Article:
If you read the reading the sub-heading of the blog this is suppose to be a blog about playing and designing wargames. Lately, there has been a lot of content about playing wargames, but not a lot about designing them. Therefore, I figured it might be fun to walk-through the steps I take to design a new game. You can read along and hopefully glean some ideas and insight into the process.
Many times, people will ask how a designer starts. They want to know if you start by writing background (fluff) or mechanics. Neither. For me, all my wargaming projects start with a very simple concept. Essentially, it is what I want the game to be about in a sentence or two. At this stage, they are only the briefest idea of what I want the game to represent.
Example concepts include:
- The Punic Wars
- Cowboys vs. Undead
- Samurai duels
- Dragons and their riders fighting in the sky
- Napoleonics with magic
- Gangsters battling for turf
- Land ironclad battles
- Sci-fi model vs model skirmish
- Dinosaurs fighting
As you can see, it is really quick and easy to come up with a concept. I have hundreds of them. The hard part is choosing which concept you are going to explore and which ones have to sit on the shelf.
Once you have a general idea of the concept, you need some time to think about what exactly you are going to try to do with the game. What are you trying to accomplish on the tabletop or with the playing experience. I always assume that there are tons of other games with the same concept as mine, so why why would someone be interested in my take on the same subject? What are the things I am going to design into the game to make it stand-out? Often times, it the game doesn't have enough to even keep me hooked at this stage the concept goes back on the shelf to be re-thought later.
When I think about a game about Dinosaurs fighting here are some of the design goals I would include:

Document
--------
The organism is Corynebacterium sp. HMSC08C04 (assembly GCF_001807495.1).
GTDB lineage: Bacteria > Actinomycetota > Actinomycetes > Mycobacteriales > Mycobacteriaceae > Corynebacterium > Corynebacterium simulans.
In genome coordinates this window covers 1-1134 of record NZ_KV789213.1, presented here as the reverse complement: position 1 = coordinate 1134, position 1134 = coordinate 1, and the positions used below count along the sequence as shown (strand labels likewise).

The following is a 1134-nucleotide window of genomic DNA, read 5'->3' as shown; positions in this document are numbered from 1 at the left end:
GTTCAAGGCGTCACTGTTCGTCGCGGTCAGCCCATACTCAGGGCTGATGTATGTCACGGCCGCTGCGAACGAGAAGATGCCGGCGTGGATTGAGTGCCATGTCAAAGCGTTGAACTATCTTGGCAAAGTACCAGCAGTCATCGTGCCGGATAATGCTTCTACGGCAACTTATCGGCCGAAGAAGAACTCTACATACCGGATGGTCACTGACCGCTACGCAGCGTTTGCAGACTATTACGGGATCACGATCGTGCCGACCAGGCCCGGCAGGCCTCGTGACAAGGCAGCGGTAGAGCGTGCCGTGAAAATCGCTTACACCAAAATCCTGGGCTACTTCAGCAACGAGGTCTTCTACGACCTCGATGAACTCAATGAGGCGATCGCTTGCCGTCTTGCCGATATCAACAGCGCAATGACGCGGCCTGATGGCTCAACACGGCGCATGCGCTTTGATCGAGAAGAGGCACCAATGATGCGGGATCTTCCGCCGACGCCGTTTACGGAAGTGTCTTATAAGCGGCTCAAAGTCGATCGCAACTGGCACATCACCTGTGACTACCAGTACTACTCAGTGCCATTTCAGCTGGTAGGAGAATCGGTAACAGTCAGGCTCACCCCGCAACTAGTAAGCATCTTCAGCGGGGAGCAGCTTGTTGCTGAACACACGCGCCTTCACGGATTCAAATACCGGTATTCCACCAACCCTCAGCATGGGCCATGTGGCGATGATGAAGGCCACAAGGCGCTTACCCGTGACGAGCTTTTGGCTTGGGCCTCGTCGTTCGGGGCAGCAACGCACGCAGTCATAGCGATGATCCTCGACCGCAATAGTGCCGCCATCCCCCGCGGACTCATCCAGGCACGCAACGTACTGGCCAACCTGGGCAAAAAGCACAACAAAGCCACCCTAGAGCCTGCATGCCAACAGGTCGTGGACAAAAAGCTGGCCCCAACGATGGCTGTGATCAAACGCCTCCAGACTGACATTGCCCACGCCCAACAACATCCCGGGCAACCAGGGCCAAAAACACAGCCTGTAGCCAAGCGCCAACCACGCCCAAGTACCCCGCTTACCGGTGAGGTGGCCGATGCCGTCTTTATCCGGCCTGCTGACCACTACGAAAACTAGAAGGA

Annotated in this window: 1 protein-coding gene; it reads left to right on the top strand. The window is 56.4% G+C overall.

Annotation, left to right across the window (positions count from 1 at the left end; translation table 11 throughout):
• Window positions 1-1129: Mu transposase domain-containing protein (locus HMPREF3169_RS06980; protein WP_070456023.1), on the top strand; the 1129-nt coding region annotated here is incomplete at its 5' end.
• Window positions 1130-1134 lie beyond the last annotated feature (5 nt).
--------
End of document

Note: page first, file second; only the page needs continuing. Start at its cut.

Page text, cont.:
- Interesting battles between Dinosaurs 1-on-1 or in very small groups.
- Gameplay that flows quickly and easily between players
- Lots of decision making for the player
- Clear differentiators between Dino types
- Scale and model agnostic
- Combat that flows freely, not locking you in
- Positioning is key
These goals would be different based on the game I am trying to design. For contrast, let's look at some potential design goals for a game about the Punic War between Rome and Carthage:
- Abstracted combat between units
- No model removal
- Units that compliment each other
- Unique commander traits
- For use with 6mm-28mm models
- Limited Actions based on General's Orders
- Quasi-historical outcomes
- Flanks and Ranks for tactical combat
- Campaign system
Just by reading the goals of these two games, you can immediately see how different they would be to play. It would be exceedingly difficult to try to use the same mechanics to accomplish the goals in these two systems.
When thinking of your design goals, it is important to think through your concept and what it is capable of sustaining. For example, if you think through our two concepts of Dinosaur fighting game and the Punic War; does it make sense for the Dinosaur fighting game to be a mass battles game? Does it make sense for a game of the Punic War to be model-vs-model game? Not really. The design goals are the guidelines and guard rails for your creativity and ideas to make sure your game will stick together.